illustration

An illustration of the Wilton Rancheria’s planned casino-resort for Elk Grove.

The Wilton Rancheria and the federal Bureau of Indian Affairs on July 3 filed requests for a federal judge to approve their motions for summary judgment in a lawsuit regarding the legality of the federal government’s approval to place land into trust for the tribe’s proposed casino-resort.

Wilton Rancheria plans to have a $500 million tribal casino-resort built on a 36-acre site near Kammerer Road and Highway 99’s Grant Line Road exit.

The activist group, Stand Up for California!, filed the pending lawsuit against the U.S. Department of the Interior and the Wilton Rancheria.

In their 20-page response, the department refers to the plaintiffs’ (Stand Up’s) “bad faith” in challenging the department’s Jan. 19, 2017 decision to acquire land in Elk Grove in trust for the tribe.

“The plaintiffs’ accusations are just that, baseless accusations irrelevant to the actual claims proffered for this court to vacate the department’s decision,” notes a section of the response.

Responding to Stand Up’s claim that the California Rancheria Act prevents the Department of the Interior from acquiring land in trust for the tribe in Elk Grove, the federal response mentions that this claim is a repackaging of a proposal that was “rejected by the chief judge of this court.”

“Plaintiffs fail to reference the complete statutory language, misread what they do seek to apply, and ignore decades of applicable precedent finding that tribes like Wilton (Rancheria) are eligible for all the benefits that come with being a federally recognized tribe,” reads a portion of the government response.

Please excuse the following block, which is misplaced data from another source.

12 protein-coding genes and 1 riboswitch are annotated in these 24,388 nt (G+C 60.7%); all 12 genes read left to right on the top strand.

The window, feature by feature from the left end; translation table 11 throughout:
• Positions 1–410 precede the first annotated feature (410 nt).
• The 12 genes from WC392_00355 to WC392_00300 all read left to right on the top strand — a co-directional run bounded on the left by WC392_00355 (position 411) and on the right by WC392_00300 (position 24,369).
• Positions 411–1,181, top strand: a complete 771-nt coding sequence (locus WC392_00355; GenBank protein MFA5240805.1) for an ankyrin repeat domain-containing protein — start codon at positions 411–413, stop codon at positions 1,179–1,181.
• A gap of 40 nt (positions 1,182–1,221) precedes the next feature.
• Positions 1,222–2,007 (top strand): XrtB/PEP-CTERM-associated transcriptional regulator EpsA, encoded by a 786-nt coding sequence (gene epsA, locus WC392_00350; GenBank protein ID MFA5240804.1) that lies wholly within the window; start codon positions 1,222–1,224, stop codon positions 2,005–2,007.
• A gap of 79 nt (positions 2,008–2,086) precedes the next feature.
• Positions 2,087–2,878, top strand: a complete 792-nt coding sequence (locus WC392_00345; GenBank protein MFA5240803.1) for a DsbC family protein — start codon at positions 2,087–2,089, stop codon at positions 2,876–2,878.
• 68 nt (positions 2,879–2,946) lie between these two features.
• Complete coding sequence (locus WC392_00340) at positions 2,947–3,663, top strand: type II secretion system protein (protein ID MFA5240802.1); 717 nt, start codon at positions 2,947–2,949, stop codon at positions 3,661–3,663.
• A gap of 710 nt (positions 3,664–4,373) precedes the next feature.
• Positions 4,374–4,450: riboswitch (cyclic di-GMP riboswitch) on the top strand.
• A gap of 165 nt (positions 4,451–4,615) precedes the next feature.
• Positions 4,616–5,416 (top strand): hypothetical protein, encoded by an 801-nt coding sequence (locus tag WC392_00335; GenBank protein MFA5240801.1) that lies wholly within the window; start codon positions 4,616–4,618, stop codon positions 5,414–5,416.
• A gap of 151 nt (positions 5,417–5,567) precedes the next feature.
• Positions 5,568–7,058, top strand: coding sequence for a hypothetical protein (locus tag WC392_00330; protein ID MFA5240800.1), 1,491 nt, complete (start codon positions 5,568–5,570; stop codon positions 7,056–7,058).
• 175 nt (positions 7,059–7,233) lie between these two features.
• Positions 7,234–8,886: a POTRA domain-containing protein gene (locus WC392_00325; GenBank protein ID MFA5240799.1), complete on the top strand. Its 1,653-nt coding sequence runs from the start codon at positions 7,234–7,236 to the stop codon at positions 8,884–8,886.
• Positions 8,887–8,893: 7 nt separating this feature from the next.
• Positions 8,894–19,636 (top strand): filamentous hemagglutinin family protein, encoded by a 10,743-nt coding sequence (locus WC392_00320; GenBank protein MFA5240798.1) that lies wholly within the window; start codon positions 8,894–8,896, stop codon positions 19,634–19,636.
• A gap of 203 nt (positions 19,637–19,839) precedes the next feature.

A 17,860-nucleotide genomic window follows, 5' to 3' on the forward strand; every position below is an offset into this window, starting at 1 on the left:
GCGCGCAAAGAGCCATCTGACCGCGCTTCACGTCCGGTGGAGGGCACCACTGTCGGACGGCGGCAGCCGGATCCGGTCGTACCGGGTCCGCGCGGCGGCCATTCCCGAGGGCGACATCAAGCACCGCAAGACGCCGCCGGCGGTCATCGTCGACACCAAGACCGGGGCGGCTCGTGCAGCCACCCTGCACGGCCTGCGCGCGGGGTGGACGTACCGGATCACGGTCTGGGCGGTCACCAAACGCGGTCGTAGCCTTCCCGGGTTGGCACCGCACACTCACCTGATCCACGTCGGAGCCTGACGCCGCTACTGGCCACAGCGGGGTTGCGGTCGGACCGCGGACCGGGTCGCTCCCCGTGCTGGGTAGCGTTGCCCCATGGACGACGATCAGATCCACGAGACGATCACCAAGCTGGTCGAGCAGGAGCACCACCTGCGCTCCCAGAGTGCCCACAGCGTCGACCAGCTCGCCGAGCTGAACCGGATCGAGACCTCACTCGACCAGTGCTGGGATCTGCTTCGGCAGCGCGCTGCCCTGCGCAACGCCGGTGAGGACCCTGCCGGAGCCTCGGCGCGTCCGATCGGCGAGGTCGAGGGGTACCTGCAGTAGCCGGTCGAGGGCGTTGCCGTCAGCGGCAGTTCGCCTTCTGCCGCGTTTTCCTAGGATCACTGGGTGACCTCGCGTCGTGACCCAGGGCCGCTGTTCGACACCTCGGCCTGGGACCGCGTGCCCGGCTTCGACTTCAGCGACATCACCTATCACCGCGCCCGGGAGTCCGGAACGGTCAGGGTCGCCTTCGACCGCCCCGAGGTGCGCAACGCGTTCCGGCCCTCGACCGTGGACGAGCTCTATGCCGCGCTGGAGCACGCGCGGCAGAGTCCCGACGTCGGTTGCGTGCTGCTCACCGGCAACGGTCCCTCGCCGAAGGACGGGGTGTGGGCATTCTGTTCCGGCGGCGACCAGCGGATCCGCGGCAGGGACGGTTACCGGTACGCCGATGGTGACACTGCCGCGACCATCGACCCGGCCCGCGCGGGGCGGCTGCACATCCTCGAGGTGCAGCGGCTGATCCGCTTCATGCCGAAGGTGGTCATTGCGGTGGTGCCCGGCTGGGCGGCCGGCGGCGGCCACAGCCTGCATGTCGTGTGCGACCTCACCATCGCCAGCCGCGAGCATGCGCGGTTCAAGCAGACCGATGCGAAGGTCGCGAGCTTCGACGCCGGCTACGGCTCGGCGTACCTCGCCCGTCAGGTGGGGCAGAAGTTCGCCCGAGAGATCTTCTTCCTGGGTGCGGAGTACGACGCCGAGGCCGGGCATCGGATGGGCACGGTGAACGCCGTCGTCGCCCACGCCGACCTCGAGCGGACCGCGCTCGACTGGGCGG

It is also referenced in the federal response that the Stand Up group maintains that the Department of the Interior pulled a “bait-and-switch” by changing from one alternative site (Galt) to another site (Elk Grove) in the final Environmental Impact Report.

Although the plaintiffs argue that this switch is a substantial change that requires another environmental impact study or second Environmental Impact Statement (EIS), the government response notes that the Elk Grove site was substantively analyzed and subjected to public review.

In the tribe’s 25-page response, it is mentioned that the public was “well aware” of the Elk Grove alternative site, and the U.S. Environmental Protection Agency recognized Elk Grove as the “environmentally preferable alternative.”

The same response states: “(Stand Up) themselves commented on Elk Grove – one even urged the department to prefer it to Galt – as did the city of Elk Grove.”

Wilton Rancheria Chairman Raymond “Chuckie” Hitchcock said that the Stand Up group used “some similar tactics that they tried with other tribes and failed.”

“Stating that Wilton Rancheria should never have been restored (and) is not a tribe (is) in contrary to all three branches of government that have stood up and said, ‘Yes, Wilton Rancheria was illegally terminated and is a tribe.’”

The Wilton Rancheria had its tribal status restored in 2009 after losing that status more than a half-century earlier.

Cheryl Schmit, director of Stand Up, responded to the federal government’s replies to the lawsuit.